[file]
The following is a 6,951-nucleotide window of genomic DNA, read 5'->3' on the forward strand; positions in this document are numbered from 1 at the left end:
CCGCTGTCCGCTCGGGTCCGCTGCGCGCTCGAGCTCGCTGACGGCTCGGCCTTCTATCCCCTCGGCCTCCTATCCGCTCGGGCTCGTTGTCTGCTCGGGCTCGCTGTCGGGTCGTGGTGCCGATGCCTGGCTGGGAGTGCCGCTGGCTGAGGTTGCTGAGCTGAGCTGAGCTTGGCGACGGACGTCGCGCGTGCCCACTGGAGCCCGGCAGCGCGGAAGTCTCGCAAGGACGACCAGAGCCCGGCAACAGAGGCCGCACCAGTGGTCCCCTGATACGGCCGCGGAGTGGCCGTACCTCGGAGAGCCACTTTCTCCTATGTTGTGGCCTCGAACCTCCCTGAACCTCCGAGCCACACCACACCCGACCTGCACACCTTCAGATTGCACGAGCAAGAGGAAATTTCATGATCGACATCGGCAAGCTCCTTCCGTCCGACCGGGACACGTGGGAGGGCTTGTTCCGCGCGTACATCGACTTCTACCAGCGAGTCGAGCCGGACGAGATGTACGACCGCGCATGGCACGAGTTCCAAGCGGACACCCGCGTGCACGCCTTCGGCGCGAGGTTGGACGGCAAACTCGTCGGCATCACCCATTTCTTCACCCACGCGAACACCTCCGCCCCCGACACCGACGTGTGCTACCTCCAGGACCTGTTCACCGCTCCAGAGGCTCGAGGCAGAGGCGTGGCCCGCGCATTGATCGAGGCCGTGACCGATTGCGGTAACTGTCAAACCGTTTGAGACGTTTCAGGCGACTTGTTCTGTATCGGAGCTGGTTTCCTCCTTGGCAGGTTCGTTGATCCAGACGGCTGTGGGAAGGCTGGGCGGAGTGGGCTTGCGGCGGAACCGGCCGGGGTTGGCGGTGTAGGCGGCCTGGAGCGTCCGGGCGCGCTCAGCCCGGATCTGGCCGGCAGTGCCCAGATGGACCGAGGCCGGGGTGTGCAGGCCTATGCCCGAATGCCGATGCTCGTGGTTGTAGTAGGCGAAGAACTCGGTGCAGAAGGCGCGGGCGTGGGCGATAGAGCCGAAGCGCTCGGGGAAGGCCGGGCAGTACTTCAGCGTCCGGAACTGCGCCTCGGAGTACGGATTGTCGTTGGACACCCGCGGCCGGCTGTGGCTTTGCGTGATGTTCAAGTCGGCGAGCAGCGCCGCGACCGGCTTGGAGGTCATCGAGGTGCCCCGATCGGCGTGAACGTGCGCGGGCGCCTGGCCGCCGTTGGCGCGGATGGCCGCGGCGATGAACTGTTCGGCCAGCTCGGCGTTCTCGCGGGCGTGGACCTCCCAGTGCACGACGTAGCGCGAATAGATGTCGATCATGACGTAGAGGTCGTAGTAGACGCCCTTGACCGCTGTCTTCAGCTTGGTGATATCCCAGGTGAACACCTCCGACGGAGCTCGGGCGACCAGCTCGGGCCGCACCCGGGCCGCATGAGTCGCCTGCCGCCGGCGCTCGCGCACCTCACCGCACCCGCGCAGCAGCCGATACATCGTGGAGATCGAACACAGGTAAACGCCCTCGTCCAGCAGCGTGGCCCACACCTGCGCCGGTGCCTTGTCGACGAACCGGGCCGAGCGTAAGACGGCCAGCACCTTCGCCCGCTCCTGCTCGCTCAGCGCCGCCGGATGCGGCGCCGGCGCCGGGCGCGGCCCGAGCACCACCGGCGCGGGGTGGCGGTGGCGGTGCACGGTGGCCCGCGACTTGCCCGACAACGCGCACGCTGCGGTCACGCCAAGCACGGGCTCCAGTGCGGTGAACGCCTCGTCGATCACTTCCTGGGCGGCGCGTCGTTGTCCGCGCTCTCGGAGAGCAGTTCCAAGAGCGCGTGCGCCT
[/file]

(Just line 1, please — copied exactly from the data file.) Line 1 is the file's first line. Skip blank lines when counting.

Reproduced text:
The following is a 6,951-nucleotide window of genomic DNA, read 5'->3' on the forward strand; positions in this document are numbered from 1 at the left end: